Of Great Place by Francis Bacon

In Of Great Place by Francis Bacon we have the theme of social status, freedom, power, respect, identity and self-sacrifice. Taken from his Essays, Civil and Moral collection the reader realises from the beginning of the essay that Bacon may be exploring the theme of social status. Bacon considers those who strive for a higher social status are thrice servants. Servants of the sovereign or state, servants of fame and servants of business. If anything Bacon could be suggesting that a man who strives to improve his social status in fact loses his freedom. Though he himself may not be aware of this. By seeking power man loses his liberty or when he seeks power over others he loses himself. It may also be possible that Bacon is exploring the theme of identity. When a man seeks an opinion of himself. He does not rely on his own judgement but rather uses the judgement of others to define himself. In reality men of great place are strangers to themselves and do not really know their own identity.

With social status Bacon argues that there is the ability to do good and evil and that a man of great place should always do well for the simple reason that it is morally the right thing to do. To help those who are less fortunate than themselves. If anything a man of great place by doing well towards others is doing God’s work. A man can also learn a lot from the other men who have not helped others. The valuable lesson being learning not what to do. Another valuable lesson that a man can learn is that he should not expect accolades or praise for his good deeds. He should carry on doing well without having to be praised. At no stage should a man let his ego take over and he should continue to respect those who might be of a lower place than himself.

Bacon also considers that those of great place should accept the input of others. Believing in four vices when it comes to authority, delays, corruption, roughness and facility. When it comes to delays a man must remember to keep times appointed, go through what is in hand and interlace not business but of necessity. On the subject of corruption Bacon argues that man should bind his hands, the hands of his servants’ from taking and to also ensure to bind the hands of suitors who offer. For integrity a man should use just the one. For integrity professed and with manifest detestation or bribery is the other. When it comes to roughness Bacon believes that roughness breeds hate. On the matter of facility Bacon suggests that a man can be seen by his place to be good or bad or efficient or inefficient. Not everybody who has a great place is deserving of it. However a man who accepts someone’s amends is worthy and generous of spirit.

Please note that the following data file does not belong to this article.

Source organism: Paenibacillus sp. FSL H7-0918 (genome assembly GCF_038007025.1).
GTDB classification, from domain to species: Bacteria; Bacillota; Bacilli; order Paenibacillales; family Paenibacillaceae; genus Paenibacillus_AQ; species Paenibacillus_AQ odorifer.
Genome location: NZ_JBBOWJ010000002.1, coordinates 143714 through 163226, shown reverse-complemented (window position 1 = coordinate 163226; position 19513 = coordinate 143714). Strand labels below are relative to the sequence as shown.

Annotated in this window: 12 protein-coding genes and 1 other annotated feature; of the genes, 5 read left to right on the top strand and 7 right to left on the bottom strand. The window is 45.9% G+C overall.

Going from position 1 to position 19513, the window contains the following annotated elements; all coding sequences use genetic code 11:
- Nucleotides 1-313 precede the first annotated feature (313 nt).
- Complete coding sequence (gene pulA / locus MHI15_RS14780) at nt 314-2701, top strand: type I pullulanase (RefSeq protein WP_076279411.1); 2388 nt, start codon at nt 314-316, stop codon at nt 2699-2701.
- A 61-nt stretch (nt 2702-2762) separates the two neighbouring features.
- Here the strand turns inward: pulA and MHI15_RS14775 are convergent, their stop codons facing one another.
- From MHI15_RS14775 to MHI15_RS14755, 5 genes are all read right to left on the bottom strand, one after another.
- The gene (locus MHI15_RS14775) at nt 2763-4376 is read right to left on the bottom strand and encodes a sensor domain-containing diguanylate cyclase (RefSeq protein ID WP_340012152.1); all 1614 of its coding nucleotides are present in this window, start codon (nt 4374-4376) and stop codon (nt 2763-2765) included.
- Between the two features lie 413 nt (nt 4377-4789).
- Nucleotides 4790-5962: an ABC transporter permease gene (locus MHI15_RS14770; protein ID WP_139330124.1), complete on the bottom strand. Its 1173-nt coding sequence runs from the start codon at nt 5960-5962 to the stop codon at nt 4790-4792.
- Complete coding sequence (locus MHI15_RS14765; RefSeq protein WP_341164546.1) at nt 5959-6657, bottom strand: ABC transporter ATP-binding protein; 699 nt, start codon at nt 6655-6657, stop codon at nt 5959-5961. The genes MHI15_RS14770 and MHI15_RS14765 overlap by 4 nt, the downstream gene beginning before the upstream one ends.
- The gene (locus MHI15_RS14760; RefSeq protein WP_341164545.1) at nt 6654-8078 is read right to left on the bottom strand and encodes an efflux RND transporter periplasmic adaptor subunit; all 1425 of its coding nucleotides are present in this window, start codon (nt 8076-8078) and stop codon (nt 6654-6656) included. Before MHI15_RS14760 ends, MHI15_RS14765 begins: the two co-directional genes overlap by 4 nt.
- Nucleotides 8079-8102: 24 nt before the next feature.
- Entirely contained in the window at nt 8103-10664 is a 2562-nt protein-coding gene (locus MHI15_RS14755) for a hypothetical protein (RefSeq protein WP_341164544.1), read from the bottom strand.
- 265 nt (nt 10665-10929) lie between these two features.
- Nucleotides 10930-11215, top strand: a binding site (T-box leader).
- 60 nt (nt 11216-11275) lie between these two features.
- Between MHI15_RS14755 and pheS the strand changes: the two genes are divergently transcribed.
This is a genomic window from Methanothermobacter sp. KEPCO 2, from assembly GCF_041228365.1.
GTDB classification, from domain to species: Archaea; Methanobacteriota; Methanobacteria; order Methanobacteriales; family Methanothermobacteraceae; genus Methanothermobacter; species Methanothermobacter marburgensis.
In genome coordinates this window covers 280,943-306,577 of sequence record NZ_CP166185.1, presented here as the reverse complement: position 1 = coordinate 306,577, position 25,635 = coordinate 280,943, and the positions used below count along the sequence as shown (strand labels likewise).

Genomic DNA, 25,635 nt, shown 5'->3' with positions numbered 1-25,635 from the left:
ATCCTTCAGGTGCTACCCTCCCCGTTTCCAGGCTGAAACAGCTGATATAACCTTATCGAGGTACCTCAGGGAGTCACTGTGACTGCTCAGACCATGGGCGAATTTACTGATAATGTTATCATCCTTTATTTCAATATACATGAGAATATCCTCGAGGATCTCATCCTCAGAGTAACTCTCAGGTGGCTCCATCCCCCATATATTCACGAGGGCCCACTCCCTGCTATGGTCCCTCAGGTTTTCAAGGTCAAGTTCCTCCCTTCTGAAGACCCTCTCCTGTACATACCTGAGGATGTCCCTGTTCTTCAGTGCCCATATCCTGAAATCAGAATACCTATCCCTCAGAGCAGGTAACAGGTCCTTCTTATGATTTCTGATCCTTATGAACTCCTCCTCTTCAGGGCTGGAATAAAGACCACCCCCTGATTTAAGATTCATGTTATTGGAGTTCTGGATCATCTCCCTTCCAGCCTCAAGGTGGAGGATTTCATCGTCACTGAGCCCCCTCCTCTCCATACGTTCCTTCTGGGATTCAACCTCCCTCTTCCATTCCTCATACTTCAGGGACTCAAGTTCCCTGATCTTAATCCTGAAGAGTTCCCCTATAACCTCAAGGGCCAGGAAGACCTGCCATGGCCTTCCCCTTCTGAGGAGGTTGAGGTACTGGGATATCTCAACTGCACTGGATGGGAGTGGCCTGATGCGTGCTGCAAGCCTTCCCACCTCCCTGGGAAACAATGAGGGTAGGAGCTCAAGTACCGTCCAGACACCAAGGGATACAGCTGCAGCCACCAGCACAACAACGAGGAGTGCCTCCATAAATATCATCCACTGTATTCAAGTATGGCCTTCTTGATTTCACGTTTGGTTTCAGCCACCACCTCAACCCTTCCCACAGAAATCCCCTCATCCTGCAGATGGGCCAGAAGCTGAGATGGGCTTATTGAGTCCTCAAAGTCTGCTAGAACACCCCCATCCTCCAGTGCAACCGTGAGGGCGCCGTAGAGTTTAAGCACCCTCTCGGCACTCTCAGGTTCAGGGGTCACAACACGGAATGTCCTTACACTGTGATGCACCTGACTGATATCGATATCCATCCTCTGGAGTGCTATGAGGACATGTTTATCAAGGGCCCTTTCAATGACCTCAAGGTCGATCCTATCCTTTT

When a man is rising Bacon believes it is good to side with him and to balance him when he is well placed. If a man has colleagues; before they come to the man, let the man go to the colleagues. It is a sure sign of self-sacrifice. Putting somebody else before yourself. At all times a man must think of others while watching out for the vices of authority. Never closing his eyes on what is deemed to be inappropriate. Again a man should show others respect regardless of their social status. It is important to be kind to others who may not be as fortunate. A man should also be aware of the pitfalls of finding a great place in society. He may only end up alienating himself from others as he attempts to progress up the ladder. He also may become over reliant on other people’s opinions in order to define himself. When the reality is self-definition can only come from within and from one’s actions towards others. Another person’s opinion of self, though favourable, may be skewed and dishonest because of an individual’s motives. On the matter of accepting someone’s apologies it is better to forgive as by doing so one does not carry any further grudge and may in fact discover happiness. It is also pointless to have good thoughts if they are not put into action. A man of great place who finds himself in the position to be able to help, must help. If he is to be again content or happy.

Cite Post
McManus, Dermot. "Of Great Place by Francis Bacon." The Sitting Bee. The Sitting Bee, 2 Sep. 2019. Web.

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